French Republicans Debate Shows More Agreement Than DiscordGregory Viscusi
Seven candidates largely agree on migration, police protection
Sarkozy hints he may serve only one term if elected again
The six men and one woman seeking to be the candidate of France’s center-right Republicans party didn’t highlight many differences between them in their second debate, instead aiming their fire at Socialist President Francois Hollande.
“I’m not running against Nicolas Sarkozy but against the National Front and the current president who is ruining France,” said front-runner Alain Juppe, referring to his main rival, former President Sarkozy, who was standing five daises away on the stage at a Paris theater.
Some of the most heated exchanges came when candidates trailing in the polls such as Meaux Mayor Jean-Francois Cope and former environmental minister Nathalie Kosciusko-Morizet criticized Sarkozy for his close relations with Saudi Arabia and Qatar, which they said support radical Islam.
“If you think we can bring peace around the Mediterranean without sitting at the table with Iran, Saudi Arabia, and Russia, then you don’t know these dossiers,” Sarkozy said. “These are serious issues that require knowledge of the subjects and not just posturing.”
Juppe, who served as foreign minister under Sarkozy, came to his defense. “I agree with Nicolas that foreign policy doesn’t involve cutting bridges with those who don’t share our ideas,” he said.
The candidates all approved of the recent dismantling of a migrant camp in Calais, saying Britain should share more of the burden of migrants seeking to cross the Channel. “We should not be obliged to keep all the people that Britain doesn’t want,” Juppe said. Sarkozy said that “the British should open centers on their soil to decide who can stay and who can’t.”
The 71-year-old Juppe reiterated that he would only serve one term, meaning he wouldn’t need to curry favor for re-election. Sarkozy hinted he might do the same, saying that he’d be 67 at the end of his first term and “that may be time to thank France.” The other candidates, all younger, left open the possibility they’d seek a second term if elected.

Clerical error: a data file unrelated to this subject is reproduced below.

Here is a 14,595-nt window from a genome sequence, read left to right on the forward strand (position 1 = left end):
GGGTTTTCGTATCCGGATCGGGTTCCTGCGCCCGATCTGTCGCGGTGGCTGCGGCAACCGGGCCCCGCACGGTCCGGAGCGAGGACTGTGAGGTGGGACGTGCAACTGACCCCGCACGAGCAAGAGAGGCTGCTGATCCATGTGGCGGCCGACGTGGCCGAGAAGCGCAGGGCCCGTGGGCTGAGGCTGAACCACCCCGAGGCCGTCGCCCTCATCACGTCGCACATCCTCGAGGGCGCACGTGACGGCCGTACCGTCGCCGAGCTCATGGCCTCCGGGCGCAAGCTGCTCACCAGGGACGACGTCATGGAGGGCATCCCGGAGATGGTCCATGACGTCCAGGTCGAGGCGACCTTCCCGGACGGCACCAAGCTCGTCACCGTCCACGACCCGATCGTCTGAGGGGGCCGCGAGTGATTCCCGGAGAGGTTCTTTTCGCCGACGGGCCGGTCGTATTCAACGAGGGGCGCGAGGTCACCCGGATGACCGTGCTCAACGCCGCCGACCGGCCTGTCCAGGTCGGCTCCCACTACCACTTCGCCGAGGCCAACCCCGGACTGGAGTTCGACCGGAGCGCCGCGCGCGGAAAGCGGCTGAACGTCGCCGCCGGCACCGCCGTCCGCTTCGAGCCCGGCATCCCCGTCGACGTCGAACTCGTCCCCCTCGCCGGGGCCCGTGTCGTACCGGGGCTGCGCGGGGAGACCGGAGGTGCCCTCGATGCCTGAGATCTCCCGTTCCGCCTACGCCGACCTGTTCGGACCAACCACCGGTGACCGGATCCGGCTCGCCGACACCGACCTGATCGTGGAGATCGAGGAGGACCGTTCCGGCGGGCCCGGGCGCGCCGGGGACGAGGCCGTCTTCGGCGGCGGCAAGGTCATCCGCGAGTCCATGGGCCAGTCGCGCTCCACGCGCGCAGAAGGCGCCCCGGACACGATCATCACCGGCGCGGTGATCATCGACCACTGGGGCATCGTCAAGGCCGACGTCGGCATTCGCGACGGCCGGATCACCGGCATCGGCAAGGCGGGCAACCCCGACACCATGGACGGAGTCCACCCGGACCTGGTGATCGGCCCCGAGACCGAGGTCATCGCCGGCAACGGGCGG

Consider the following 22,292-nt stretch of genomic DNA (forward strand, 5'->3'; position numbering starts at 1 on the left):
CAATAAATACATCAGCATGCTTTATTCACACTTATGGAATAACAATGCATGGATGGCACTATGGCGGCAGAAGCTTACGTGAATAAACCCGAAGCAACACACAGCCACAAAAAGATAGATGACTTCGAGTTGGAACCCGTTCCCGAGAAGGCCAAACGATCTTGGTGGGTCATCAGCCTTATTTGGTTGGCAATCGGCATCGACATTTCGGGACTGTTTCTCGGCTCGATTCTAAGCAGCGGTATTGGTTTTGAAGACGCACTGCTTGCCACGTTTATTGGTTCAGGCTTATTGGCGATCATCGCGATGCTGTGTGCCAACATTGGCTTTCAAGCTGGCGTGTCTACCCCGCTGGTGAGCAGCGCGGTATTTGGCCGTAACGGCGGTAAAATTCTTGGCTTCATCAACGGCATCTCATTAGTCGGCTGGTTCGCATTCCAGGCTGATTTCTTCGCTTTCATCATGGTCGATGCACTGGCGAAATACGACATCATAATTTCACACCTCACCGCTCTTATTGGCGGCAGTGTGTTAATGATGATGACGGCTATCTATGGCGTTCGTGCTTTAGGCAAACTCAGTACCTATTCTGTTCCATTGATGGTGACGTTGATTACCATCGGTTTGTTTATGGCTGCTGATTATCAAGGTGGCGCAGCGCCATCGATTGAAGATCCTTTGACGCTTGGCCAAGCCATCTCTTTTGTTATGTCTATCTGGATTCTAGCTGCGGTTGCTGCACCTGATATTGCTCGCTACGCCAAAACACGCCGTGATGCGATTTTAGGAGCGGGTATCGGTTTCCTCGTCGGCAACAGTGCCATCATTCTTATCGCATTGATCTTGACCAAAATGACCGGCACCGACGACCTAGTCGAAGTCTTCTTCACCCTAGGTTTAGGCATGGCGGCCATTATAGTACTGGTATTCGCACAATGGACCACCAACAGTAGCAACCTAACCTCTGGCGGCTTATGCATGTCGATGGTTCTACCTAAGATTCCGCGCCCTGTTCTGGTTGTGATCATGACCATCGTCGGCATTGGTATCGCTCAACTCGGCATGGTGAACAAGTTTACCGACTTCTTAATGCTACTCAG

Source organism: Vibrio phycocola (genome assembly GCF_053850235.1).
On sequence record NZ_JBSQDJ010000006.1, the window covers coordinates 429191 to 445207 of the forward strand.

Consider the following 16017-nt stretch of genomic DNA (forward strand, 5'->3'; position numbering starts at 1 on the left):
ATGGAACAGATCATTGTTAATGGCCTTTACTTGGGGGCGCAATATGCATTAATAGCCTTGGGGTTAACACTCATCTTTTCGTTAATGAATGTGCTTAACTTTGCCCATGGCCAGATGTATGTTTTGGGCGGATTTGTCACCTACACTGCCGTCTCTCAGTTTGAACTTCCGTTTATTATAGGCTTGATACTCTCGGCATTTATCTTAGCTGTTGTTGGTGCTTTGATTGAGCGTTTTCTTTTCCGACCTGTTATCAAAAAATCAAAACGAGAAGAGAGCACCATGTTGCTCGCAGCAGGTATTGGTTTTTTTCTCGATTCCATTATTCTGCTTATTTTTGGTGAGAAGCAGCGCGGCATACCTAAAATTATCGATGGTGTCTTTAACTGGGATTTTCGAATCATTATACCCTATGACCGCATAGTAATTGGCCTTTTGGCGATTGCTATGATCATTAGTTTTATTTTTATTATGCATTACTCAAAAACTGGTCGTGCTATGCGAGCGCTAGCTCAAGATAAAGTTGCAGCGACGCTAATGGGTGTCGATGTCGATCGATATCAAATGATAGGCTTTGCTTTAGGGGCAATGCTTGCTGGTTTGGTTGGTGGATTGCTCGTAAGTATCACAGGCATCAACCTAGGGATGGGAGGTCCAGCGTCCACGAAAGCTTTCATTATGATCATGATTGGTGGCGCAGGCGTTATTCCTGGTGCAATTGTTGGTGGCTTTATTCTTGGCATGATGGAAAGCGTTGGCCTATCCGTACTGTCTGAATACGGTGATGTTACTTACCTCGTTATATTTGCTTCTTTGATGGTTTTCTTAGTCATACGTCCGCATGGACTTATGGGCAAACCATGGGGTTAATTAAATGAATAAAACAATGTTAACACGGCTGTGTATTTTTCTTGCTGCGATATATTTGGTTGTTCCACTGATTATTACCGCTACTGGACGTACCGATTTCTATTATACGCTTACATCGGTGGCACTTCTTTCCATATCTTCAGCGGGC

The Republicans primary will be held in two rounds. If none of the seven candidates secures more than 50 percent of the vote on Nov. 20, the top two will face a runoff on Nov. 27. Whoever emerges victorious will be the early favorite to go on to win the presidential election that will be held April 23 and May 7, possibly facing the anti-European Union National Front’s Marine Le Pen in the second round.
In the unlikely case that a Socialist candidate faced Le Pen in the second round, they all said they would never vote for Le Pen, though they didn’t all openly say they’d vote for a Socialist.
While Juppe has enjoyed a wide lead for much of the primary race, recent polling suggests his advantage is narrowing. With support from 37 percent of voters, his lead dropped to 6 points at the end of October from 12 points at the beginning of the month, according to an Ifop-Fiducial poll Wednesday of 709 voters who plan to participate in the primary. A separate survey by Elabe the same day showed Juppe up by 12 points in the electorate as a whole, but trailing Sarkozy by five points among Republicans supporters. The other candidates were all far behind.
It’s the first time the center-right party, which changed its name last year from UMP, has held a primary to select its presidential candidate.
The candidates also agreed police needed more rights to defend themselves after several high-profile attacks on their forces. That exchange brought one of the few heated moments when some candidates such as Jean-Francois Cope criticized Sarkozy’s “crazy error” of cutting police jobs during his 2007-2012 presidency. Sarkozy defended himself by saying he had to cut costs after the sub-prime crisis.
While they differed on how much importance to give various policies, they all said France’s immigrant-heavy suburbs needed better policing, greater economic opportunities, and renovated housing. Sarkozy said criminals should be tried as adults at 16 years of age, instead of the current 18.
The candidates all said they’d select cabinets with a healthy balance of male and female ministers.